Matt Maher: Gathering storm looming large on cricket’s horizon

The next seven days in English cricket have the potential to be thrilling.

England's Joe Root (left) and Chris Woakes during day four of the cinch Fourth Test
England's Joe Root (left) and Chris Woakes during day four of the cinch Fourth Test

Tomorrow is Finals Day in the T20 Blast, for nearly two decades now the highlight of the domestic calendar, played in front of a capacity crowd at Edgbaston.

Next week then sees the conclusion of the County Championship where things could hardly be better poised, with the top four teams in Division One separated by just six points heading into the final round of fixtures.

Though the Covid-dictated conference format used in this year’s competition might have its critics, there can be no denying it has set up the most exciting climax to a summer in recent memory.

There, at least, is the good news. Dig just a little below the surface, however, and – extreme as it may sound – cricket has the appearance of a sport teetering on the edge of a crisis.

That will certainly not feel such an exaggeration should this winter’s Ashes series be postponed. Reports this week claimed that is not completely beyond the realms of possibility. Indeed, several players appear to be lobbying for it. At best, it appears increasingly likely England will be touring Australia with a squad missing several key names. A series still considered the flagship of the Test game risks losing a considerable amount of its lustre.

Just a week on from the cancellation of the final Test between England and India, amid claims several visiting players were prioritising their involvement in the Indian Premier League, the ramifications for the longest format of the sport could well be significant.

The biggest issue, granted, is Australia’s strict coronavirus rules which, currently, would require both players and their families to undergo a hard, two-week quarantine before being permitted entry. But the wider problem remains the scheduling and the fact that, both domestically and internationally, there is simply too much cricket. For those players good enough and willing enough, there is the potential to pretty much play all year round.

The concerns of England’s all- format players over the Ashes would be eased, you suspect, if the series was not immediately preceded by the World T20 Championship (postponed from last year), which itself runs off the back of the IPL, a tournament split in two and set to be completed in the UAE after being halted earlier this year due to a Covid-19 outbreak. Look a little further ahead, meanwhile, and you will spot England are due to play a series of T20 internationals in the West Indies before January is out.

For those players involved in all formats, there is the potential of spending more than four months away from their families.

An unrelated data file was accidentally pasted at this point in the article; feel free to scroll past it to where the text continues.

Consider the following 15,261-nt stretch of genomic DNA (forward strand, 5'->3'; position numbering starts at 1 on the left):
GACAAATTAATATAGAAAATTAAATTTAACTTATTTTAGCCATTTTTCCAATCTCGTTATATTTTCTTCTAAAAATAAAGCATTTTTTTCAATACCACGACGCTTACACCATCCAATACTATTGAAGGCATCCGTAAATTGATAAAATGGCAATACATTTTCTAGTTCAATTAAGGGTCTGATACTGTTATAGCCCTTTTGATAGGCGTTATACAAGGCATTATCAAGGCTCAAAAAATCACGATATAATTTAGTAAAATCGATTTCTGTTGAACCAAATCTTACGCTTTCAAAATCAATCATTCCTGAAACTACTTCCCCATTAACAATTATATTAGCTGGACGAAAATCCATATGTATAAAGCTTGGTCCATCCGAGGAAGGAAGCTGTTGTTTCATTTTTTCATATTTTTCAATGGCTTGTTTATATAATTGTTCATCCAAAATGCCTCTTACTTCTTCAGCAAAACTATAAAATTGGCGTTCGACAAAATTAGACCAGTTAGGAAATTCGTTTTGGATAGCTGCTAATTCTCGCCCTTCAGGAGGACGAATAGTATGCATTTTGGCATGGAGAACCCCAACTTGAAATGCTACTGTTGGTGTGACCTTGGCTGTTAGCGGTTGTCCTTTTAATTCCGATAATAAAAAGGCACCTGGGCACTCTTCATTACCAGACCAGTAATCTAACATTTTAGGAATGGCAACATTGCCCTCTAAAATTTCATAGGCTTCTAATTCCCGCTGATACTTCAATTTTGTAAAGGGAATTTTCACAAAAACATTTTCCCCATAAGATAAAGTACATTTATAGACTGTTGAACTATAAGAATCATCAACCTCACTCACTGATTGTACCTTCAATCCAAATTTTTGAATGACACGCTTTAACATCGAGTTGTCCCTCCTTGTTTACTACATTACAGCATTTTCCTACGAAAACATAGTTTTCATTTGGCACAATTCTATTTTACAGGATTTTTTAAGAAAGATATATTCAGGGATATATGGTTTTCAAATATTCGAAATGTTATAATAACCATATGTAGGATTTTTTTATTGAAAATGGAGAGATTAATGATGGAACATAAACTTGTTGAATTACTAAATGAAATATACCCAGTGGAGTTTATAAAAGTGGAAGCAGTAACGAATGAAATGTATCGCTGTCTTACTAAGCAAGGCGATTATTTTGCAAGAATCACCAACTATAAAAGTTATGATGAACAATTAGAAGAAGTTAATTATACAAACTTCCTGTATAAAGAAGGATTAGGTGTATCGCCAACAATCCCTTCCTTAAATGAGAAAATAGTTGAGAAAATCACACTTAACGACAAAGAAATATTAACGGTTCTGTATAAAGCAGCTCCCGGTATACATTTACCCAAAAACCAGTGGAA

“I would have loved to have been part of the IPL but something has to give,” said England and Warwickshire all-rounder Chris Woakes this week. Woakes, along with England team-mates Dawid Malan and Jonny Bairstow, decided to pull out of the aforementioned tournament.

“With the World Cup and the Ashes, it would have been too much in a short space of time,” he explained.

Woakes, who has endured a frustrating 12 months with injury, is likely to be among those players putting their hand up for the Ashes tour. How many others will join him should become clearer early next month when the precise protocols for entering Australia are confirmed. Until then, these are nervous times for the ECB and England management team.

There remains, meanwhile, no indication yet as to when Ben Stokes will return to the sport.

England’s best player took an indefinite break from cricket at the end of July, in order to prioritise his mental well-being.

Speaking at the time Ashley Giles, managing director of England men’s cricket, referenced the extreme challenge of players spending significant time away from family, with minimal freedoms.

“The cumulative effect of operating almost continuously in these environments over the last 16 months has had a major impact on everyone’s well-being,” he said.

There can be few arguments there. Yet the obvious question is whether the game’s administrators are doing all they can to ease the burden on players? The often intense schedule would suggest not. Instead, there is a sense the pandemic and the need to operate in bio-secure bubbles has simply exacerbated an issue which was already there.

Cricket, a team sport where the contribution of the individual is defined more clearly than any other, has long been a high risk environment for mental health concerns.

Tomorrow at Edgbaston, weather- permitting, everything will seem bright on a day which rarely fails to deliver in the entertainment stakes. But the storm clouds looming over the sport are impossible to ignore.

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